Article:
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Zen Garden

Religion Program

The study of religion—a key element in most human cultures—is not only for the religious. Understanding religious human traditions is of great value in and of itself.

As our “global village” becomes increasingly smaller, opportunities for interaction with people of other cultures and faiths is constantly increasing. Especially in view of recent acts of violence perpetrated in the name of religion, it is crucial that we make greater efforts to understand one another better by studying both familiar religious traditions and prominent ones from other cultures.

Understanding about religions is important, whether one is planning for a career in medicine, politics, law, business, or something else. The study of religion at Butler University cultivates critical thinking, textual analysis, debating skills, curiosity, open-mindedness, ethics, decision-making, and understanding of other cultures and ways of life—skills that will serve students well in any profession. 

Careers

Our recent graduates have used their training in graduate studies of religion, theology, law, public policy, medicine, and creative writing. Others have entered the non-profit sector or religious ministries or found employment in teaching, acting, politics, and other fields.

Majors Curricula

In addition to studying significant historical religions, Religion and combined majors learn about Native American, African, and Afro-Caribbean beliefs; the intersection of religion with politics, gender, war, and science; influential religious writers and thinkers; and more.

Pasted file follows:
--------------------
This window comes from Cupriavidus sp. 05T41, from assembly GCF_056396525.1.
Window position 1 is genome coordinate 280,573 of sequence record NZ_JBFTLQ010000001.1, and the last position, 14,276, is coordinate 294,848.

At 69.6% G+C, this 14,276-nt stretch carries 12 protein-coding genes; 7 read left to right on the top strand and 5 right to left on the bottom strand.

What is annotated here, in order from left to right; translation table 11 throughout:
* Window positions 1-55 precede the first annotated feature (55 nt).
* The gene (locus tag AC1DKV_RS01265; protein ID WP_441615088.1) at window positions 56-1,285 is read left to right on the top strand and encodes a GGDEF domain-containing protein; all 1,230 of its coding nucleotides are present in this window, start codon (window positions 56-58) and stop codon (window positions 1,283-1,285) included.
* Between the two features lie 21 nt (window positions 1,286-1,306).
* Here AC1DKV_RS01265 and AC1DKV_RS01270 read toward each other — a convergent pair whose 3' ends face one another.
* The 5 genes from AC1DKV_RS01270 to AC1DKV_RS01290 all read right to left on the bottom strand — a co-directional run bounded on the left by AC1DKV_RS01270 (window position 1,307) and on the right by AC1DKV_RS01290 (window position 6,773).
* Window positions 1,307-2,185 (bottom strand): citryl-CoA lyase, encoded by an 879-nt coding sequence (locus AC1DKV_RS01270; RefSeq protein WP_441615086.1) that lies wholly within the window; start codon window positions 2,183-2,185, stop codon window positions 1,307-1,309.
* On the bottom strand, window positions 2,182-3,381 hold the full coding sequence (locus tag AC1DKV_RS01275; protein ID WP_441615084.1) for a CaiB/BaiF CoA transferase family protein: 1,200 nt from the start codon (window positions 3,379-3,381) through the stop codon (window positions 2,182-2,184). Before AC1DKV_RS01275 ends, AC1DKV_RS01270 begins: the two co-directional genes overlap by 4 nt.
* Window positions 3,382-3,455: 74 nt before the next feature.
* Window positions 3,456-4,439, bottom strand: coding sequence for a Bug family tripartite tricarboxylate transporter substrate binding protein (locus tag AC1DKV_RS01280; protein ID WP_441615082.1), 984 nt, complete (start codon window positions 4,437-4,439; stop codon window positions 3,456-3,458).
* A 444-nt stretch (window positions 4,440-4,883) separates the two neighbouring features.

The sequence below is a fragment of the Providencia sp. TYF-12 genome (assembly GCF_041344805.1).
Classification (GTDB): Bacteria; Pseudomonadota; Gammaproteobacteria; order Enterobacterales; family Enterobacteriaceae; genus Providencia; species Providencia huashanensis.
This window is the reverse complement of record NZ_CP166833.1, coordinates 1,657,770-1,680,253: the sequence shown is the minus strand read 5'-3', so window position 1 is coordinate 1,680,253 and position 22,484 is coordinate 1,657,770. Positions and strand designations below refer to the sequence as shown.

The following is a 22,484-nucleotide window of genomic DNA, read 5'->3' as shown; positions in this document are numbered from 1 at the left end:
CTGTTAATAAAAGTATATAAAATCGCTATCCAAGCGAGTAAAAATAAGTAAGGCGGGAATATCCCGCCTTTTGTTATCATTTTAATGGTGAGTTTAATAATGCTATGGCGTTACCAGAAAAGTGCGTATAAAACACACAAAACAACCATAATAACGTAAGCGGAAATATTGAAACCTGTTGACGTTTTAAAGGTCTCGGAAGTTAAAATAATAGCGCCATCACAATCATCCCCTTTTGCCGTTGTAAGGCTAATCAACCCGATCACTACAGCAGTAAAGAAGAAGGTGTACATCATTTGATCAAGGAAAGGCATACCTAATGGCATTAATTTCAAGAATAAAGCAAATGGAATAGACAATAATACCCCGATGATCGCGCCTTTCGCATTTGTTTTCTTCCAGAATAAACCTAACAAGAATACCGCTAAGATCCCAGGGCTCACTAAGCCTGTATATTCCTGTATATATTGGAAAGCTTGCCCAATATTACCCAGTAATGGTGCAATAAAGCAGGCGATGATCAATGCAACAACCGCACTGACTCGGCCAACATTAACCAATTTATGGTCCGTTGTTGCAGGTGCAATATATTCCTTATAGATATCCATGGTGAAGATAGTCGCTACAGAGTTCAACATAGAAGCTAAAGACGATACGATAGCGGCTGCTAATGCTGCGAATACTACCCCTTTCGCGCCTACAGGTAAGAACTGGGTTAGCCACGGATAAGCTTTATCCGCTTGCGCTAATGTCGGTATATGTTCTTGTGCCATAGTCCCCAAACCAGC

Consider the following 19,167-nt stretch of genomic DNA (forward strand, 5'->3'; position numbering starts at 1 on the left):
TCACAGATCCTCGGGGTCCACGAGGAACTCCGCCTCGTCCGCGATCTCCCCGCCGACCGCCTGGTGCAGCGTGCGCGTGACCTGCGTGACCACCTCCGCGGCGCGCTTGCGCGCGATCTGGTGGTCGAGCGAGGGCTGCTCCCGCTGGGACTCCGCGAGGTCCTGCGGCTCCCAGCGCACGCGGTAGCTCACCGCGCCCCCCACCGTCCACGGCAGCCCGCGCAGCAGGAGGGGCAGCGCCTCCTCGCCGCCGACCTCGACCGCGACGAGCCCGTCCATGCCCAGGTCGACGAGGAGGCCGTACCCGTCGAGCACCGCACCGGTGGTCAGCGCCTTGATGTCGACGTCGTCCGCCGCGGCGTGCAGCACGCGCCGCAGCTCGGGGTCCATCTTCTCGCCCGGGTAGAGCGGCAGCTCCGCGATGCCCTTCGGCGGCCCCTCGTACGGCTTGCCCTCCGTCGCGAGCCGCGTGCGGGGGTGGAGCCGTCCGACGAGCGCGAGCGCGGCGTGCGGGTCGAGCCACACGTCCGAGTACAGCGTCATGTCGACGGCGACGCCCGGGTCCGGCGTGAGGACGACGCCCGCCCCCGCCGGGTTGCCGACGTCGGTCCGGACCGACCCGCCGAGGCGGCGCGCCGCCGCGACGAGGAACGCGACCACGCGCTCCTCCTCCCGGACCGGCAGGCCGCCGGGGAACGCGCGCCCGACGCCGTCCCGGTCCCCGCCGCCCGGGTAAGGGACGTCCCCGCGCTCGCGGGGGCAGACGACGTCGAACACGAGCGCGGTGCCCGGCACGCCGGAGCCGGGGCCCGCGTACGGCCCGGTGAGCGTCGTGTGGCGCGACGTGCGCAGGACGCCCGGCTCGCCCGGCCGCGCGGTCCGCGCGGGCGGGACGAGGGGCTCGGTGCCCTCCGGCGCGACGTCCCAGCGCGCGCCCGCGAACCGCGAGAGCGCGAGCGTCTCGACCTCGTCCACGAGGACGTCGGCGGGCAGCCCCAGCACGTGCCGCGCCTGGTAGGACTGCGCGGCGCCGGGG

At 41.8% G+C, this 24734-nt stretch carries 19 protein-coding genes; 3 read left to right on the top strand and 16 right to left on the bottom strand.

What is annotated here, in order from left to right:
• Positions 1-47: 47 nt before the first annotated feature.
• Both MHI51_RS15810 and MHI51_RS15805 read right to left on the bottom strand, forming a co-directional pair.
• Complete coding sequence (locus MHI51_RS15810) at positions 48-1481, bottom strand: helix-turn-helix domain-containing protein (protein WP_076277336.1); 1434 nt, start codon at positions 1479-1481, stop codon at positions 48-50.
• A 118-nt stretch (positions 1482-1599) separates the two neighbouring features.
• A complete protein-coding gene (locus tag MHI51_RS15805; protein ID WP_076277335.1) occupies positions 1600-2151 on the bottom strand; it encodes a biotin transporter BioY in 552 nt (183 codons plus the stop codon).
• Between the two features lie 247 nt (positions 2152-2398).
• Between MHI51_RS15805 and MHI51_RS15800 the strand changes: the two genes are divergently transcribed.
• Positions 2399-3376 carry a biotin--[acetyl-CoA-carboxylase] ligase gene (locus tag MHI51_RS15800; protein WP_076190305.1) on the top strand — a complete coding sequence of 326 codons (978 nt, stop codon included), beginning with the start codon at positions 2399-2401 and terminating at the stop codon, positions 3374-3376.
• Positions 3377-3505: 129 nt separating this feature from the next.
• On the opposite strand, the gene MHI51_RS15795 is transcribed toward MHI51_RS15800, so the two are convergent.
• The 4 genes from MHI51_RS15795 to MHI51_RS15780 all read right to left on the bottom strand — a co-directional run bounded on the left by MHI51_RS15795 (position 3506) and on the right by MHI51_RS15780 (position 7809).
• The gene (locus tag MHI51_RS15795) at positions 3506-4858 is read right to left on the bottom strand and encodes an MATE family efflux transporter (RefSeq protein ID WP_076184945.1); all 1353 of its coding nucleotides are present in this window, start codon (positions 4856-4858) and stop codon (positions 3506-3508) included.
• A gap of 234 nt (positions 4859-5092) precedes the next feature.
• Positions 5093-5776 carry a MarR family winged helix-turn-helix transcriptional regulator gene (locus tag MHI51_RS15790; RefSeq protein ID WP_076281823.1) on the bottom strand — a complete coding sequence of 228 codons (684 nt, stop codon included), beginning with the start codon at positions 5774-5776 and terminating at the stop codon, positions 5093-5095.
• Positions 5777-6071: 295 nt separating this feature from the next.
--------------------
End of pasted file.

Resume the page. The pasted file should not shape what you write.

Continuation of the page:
What is Religion

What Is Religion?

This question isn’t easy to answer. Some Buddhists do not believe that God is the ultimate reality. Are they “religious”? Both Buddhists and non-Buddhists disagree on the appropriateness of the term “religion” as a description of their way of life. Some Christians likewise prefer “way of life” to “religion” as a description of their faith. Theologian Paul Tillich defined religion as follows: "Religion is the state of being grasped by an ultimate concern, a concern which qualifies all other concerns as preliminary and which itself contains the answer to the question of the meaning of life." Study of religion can thus be regarded as reflection on what is ultimate, of what really matters, of what life is all about. To study such questions has an obvious appeal and relevance.

Desmond Tutu

Why Study Religion at Butler

Our students explore Indianapolis’ numerous traditional, emerging, and global religious communities. Our faculty are active authors and scholars, who mentor undergraduates in their award-winning research.  Faculty also work closely with our campus partners, the Center for Faith and Vocation and the Desmond Tutu Center, to connect students to service,  internship, and fellowship opportunities, preparing them to succeed in life after graduation. Dedicated department funds support student scholarship and subsidize study abroad.

What is involved?

What Is Involved in Studying Religion at University?

For some, the assumption is that majoring in Religion will be an advanced form of Sunday school. For others, there is the suspicion that academic study of the Bible and/or other religious texts is dangerous and asks questions incompatible with faith. Neither of these positions accurately represents what is involved in the academic study of religion.

Studying religion means looking at religious beliefs and practices in a careful, analytical, academic manner. While this is in no way antithetical to faith, it clearly will be challenging to any student, irrespective of whether he or she is religious or not. The study of religious texts such as the Bible at a college level means examining it in detail, both from the perspective of those who consider it sacred scripture and from a critical, literary, and historical perspective. Doing so often means asking difficult questions, but the exploration of such questions is rewarding-just ask our students! At Butler, we seek to provide a context in which students can express their differing viewpoints in a way that leads to fruitful dialogue, learning, and mutual understanding.